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Learning outcomes

By the end of this unit you should be able to:

  • explore ideas about place and identity using our concept of ‘geographical imagination’ by examining the images that represent a place to reveal how those images came about;

  • explore ideas about place and identity by examining the images that represent a place to reveal two sets of relationships that are important in understanding the character of a place: power relations and local-global relations.


Author(s): The Open University

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Introduction

This free course includes reading and writing activities that are geared to developing the use of memory, observation and the senses. The aim is to develop your perceptual abilities, honing your capacity to see detail in the world. You will be encouraged to start seeing the familiar in a new way and to make good use of your own personal history.

This OpenLearn course is an adapted extract from the Open University course Author(s): The Open University

2.10 The distribution of repeated measurements

As noted in the previous section, if the same quantity is measured repeatedly, the results will generally be scattered across a range of values. This is perhaps best illustrated using a real example. Table 2 shows 10 measurements of a quantity called the 'unit cell constant' for an industrial catalyst used in the refining of petrol; this is an important quantity which determines how well the catalyst works, and can be measured by X-ray diffraction techniques. Notice that the cell constant is
Author(s): The Open University

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4.8 Activity task

1. Read through the four scenarios below and choose one to answer the associated questions.

Work out your answers to the questions posed.

You will find your list of challenging activities and solutions useful here. In a real situation,
Author(s): The Open University

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3.4.3 Respecting autonomy is the foremost ethical principle in health care

Some commentators believe the pendulum has swung so far in favour of respecting autonomy that it leaves little scope for users to be passive recipients of healing. The desire to make each user an active participant in their own healing process can make it hard, or even impossible, for a user to refuse to engage in active decision making, and leave the decision to the benevolent practitioner. In this case, the user may waive his or her rights, by choosing not to be kept informed about changes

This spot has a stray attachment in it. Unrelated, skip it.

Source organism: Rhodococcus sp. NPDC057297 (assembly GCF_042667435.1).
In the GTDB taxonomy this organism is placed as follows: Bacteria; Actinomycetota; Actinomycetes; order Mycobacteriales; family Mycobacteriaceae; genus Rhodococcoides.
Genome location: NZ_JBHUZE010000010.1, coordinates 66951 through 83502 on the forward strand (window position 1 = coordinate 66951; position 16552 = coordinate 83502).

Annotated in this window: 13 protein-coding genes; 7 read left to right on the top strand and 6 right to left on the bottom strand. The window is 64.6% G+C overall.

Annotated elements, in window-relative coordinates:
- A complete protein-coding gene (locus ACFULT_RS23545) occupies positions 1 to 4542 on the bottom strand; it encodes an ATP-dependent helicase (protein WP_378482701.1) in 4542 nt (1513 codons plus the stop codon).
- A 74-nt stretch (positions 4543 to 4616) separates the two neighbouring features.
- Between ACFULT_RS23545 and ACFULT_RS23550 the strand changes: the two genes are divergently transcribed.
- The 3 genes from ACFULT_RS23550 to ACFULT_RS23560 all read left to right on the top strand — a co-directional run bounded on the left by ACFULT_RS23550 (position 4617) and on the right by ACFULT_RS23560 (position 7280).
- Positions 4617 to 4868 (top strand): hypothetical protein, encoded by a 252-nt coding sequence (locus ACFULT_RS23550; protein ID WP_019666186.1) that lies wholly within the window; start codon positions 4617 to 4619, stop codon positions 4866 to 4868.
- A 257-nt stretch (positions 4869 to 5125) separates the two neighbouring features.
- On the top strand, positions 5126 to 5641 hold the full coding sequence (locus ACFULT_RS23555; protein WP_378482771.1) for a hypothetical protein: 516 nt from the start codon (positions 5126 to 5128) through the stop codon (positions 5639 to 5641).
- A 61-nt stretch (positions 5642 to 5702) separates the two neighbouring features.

Author(s): The Open University

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9.71 Functional MRI of High-Level Vision (MIT)
We are now at an unprecedented point in the field of neuroscience: We can watch the human brain in action as it sees, thinks, decides, reads, and remembers. Functional magnetic resonance imaging (fMRI) is the only method that enables us to monitor local neural activity in the normal human brain in a noninvasive fashion and with good spatial resolution. A large number of far-reaching and fundamental questions about the human mind and brain can now be answered using straightforward applications of
Author(s): Kanwisher, Nancy

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Content within individual OCW courses is (c) by the individual authors unless otherwise noted. MIT OpenCourseWare materials are licensed by the Massachusetts Institute of Technology under a Creative C

An Aztec Sacrife
When an Aztec priest removed a person's heart during humar sacrifice, would it still be beating? Medical Investigator Shiya Ribowsky has the answer. Video is somewhat graphic and not meant for younger children. Run time 02:59.
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3 Problems with quantification

One of the main problems with the medicalisation of death and dying is the idea that science has all the answers. Illness and dying carry the same degree of unpredictability and uncertainty as all everyday life events. So when service providers draw on medical knowledge and experience to offer some certainty and in one way to quantify the dying experience, it can be difficult to challenge. Indeed, there is a tension between wanting certainty and hoping for things to be different. Campaigner a